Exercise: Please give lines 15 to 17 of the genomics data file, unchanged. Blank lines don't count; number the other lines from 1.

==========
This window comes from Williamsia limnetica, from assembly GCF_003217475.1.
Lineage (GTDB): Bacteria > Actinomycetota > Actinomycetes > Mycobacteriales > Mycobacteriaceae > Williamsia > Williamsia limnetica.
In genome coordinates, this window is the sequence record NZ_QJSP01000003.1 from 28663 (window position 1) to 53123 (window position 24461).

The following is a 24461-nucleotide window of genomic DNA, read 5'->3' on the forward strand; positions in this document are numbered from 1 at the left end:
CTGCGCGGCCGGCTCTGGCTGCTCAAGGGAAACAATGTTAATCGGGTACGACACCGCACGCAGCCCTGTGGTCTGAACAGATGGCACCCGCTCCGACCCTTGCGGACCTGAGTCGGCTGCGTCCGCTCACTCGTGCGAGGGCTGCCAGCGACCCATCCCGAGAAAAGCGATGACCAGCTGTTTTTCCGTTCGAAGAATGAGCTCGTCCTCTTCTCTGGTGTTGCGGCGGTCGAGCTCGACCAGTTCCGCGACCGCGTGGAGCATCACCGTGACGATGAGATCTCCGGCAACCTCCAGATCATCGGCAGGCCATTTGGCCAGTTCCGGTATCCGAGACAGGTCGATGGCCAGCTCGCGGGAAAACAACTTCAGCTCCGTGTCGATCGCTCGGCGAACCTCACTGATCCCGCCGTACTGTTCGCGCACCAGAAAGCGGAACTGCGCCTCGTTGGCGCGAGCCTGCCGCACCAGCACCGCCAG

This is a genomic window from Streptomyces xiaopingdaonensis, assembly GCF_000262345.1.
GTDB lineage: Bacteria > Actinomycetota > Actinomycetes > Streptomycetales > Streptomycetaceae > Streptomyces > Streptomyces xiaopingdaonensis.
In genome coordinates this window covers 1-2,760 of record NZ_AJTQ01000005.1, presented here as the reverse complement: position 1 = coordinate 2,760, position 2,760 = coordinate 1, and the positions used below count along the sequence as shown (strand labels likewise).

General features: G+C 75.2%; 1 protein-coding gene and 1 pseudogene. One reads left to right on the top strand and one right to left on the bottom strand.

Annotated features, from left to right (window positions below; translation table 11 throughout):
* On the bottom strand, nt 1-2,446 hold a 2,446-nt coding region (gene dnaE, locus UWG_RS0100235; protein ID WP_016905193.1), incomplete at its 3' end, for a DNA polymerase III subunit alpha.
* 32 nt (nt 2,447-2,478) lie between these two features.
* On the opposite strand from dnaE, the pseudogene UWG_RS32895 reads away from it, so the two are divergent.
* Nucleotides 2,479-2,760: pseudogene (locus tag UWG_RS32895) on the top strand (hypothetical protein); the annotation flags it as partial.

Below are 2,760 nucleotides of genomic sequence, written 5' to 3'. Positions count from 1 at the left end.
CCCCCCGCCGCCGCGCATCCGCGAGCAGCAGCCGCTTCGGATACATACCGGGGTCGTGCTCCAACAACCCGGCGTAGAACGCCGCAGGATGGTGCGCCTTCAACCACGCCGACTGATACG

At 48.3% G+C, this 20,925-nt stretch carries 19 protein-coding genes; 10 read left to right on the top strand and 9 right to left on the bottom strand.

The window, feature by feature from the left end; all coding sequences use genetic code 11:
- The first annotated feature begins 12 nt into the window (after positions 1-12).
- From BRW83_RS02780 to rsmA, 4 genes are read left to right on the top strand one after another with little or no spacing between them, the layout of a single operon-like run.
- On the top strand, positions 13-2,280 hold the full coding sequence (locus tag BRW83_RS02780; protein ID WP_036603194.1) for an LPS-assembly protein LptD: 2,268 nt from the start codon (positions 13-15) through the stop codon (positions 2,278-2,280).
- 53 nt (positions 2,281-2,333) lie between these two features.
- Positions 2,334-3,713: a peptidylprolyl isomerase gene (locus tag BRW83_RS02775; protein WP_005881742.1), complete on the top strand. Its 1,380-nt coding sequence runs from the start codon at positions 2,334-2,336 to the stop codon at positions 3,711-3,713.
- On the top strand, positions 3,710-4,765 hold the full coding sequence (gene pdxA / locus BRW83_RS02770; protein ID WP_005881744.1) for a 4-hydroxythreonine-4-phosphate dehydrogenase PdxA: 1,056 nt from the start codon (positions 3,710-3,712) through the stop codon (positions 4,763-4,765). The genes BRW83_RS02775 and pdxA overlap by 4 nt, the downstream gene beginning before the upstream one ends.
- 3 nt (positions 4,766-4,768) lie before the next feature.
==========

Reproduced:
Below are 2,760 nucleotides of genomic sequence, written 5' to 3'. Positions count from 1 at the left end.
CCCCCCGCCGCCGCGCATCCGCGAGCAGCAGCCGCTTCGGATACATACCGGGGTCGTGCTCCAACAACCCGGCGTAGAACGCCGCAGGATGGTGCGCCTTCAACCACGCCGACTGATACG

At 48.3% G+C, this 20,925-nt stretch carries 19 protein-coding genes; 10 read left to right on the top strand and 9 right to left on the bottom strand.